Always link the purpose and results of coaching to the business. Managers have to know the business case for coaching and developing others if they’re to value it and use it effectively. Where is the business headed? What leadership skills are needed to get us there? How should coaches work with direct reports to provide the feedback, information and experiences they need to build those needed skills? Set strategic coaching goals, tactics and measures for the organization as well as including coaching as an individual metric.

Conclusion:

Finally, give it time. It’s not surprising that managers feel they don’t have enough time for coaching. Even if you make learning and coaching explicit priorities, time is tight for everyone. But as your coaching processes and goals become more consistent and more highly valued, in-house coaching will take root. Your managers will have a new way to develop and motivate their direct reports. Individuals and groups will strive to build new skills and achieve goals. And your business will be on track to a more efficient, comprehensive system of developing people.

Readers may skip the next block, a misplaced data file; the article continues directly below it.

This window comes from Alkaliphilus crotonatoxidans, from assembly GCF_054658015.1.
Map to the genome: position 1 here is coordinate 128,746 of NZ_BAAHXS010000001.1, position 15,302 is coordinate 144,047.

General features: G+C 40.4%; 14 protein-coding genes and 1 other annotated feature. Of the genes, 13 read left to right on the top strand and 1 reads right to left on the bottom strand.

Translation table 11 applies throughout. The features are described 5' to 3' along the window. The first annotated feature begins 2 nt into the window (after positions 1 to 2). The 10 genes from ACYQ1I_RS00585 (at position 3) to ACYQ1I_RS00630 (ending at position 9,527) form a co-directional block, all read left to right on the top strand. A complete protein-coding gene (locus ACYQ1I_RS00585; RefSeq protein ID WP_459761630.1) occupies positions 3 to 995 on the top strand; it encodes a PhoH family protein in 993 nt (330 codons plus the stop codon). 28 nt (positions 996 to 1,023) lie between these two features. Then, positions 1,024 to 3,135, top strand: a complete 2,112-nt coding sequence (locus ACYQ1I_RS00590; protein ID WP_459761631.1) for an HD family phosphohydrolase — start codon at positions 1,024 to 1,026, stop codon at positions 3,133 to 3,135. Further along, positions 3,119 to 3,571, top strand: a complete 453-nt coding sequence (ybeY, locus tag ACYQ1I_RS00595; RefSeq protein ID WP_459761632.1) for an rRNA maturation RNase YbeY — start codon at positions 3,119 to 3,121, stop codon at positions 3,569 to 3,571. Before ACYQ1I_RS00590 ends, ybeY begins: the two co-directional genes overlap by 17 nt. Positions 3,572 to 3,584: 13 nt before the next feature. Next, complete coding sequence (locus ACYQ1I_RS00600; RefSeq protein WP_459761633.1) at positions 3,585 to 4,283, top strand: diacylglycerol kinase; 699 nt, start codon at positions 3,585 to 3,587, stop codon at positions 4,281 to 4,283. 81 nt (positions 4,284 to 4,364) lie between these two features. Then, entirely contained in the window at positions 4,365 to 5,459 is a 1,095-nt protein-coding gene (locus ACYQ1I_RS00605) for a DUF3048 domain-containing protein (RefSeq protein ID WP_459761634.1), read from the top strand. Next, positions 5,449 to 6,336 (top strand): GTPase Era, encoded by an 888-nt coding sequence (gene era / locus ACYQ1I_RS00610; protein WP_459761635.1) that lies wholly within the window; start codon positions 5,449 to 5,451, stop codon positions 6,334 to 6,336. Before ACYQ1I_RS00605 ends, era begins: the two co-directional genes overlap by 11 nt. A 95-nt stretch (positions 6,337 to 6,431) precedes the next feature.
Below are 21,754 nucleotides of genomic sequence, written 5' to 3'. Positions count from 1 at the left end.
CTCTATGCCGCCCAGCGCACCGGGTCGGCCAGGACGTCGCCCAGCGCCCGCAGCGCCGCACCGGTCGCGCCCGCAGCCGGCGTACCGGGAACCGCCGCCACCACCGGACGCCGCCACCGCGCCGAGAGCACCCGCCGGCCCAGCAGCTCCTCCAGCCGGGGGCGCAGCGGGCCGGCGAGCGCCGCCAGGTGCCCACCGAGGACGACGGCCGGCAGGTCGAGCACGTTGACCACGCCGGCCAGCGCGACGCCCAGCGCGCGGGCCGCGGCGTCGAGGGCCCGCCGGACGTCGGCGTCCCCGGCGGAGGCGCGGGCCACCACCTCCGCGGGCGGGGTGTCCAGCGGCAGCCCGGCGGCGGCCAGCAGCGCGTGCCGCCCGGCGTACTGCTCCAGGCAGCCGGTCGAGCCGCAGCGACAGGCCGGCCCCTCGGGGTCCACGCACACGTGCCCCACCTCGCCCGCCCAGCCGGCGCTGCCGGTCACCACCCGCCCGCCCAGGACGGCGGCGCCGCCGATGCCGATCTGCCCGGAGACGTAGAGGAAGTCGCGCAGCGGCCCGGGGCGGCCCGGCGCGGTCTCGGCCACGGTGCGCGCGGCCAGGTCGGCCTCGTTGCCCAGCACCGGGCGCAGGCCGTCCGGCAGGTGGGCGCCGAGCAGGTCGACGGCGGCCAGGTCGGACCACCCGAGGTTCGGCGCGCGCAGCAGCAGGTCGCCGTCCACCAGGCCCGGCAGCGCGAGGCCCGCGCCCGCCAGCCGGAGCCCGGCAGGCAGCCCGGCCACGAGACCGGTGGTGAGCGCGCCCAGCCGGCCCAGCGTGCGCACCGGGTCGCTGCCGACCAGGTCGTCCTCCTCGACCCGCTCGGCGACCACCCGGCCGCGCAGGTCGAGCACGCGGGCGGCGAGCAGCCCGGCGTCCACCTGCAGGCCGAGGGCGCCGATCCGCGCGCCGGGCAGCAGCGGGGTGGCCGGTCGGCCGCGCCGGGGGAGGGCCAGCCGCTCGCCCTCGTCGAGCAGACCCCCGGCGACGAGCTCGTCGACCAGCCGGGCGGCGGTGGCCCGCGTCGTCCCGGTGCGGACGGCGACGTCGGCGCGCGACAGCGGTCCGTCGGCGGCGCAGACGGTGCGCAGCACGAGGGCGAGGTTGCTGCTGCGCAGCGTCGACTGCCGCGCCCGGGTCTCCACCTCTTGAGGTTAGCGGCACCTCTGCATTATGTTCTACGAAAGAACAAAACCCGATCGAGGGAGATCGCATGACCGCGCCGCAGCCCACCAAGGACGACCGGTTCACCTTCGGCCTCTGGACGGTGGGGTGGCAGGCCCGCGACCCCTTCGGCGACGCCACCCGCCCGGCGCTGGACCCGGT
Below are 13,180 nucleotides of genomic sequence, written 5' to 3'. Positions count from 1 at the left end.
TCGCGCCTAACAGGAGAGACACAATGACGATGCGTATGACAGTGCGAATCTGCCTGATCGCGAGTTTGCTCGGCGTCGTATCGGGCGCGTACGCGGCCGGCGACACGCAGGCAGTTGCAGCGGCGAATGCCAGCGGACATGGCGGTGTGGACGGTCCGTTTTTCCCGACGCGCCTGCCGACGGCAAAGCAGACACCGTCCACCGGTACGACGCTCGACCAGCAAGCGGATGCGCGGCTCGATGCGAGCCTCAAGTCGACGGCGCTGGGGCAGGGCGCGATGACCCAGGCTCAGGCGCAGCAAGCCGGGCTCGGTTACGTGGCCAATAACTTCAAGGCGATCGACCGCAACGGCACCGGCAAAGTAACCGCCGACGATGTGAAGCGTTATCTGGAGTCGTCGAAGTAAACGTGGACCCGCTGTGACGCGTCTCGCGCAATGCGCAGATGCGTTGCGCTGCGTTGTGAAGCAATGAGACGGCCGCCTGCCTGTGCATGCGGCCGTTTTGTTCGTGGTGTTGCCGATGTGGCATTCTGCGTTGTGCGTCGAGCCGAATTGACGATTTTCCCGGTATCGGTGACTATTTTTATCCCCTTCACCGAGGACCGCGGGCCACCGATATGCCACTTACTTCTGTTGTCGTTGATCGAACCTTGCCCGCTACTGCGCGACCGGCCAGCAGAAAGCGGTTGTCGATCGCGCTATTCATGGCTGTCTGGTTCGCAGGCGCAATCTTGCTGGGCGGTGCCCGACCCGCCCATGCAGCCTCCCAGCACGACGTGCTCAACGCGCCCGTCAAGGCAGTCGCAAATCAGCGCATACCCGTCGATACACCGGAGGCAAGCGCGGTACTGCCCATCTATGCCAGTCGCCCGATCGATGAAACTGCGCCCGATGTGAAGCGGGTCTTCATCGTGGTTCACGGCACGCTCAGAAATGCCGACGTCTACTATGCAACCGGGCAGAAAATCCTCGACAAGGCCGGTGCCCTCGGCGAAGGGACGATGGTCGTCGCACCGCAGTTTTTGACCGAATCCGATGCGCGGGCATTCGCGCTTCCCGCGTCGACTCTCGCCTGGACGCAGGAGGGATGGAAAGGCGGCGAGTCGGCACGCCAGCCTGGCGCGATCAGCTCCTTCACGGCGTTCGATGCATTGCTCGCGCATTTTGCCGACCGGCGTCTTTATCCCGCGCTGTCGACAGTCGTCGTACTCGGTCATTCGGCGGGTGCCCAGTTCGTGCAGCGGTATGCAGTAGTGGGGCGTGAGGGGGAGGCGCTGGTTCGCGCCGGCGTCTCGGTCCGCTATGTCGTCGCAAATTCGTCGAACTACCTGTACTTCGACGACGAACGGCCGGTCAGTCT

NOT SUCCESSFUL AS YOU SHOULD BE . . .

Success 2So with January behind you, how are those 2014 Goals coming along? Feeling down about your business these days? Is the broken economy hurting your sales and keeping you up at night? Need some motivation and tough love to help you stop pitying yourself? Well, here you go, here are 13 reasons you might have in your head about why you’re not as successful as you should be.

#1 Reason You Are Not As Successful As You Should Be – LAZINESS!!

I don’t think there’s an easy way to put this. I have to assume that you’re lazy. Every single successful person works their butts off to get where they are. It’s ok to be lazy. Just admit it. But don’t whine about not being rich and successful, Ok?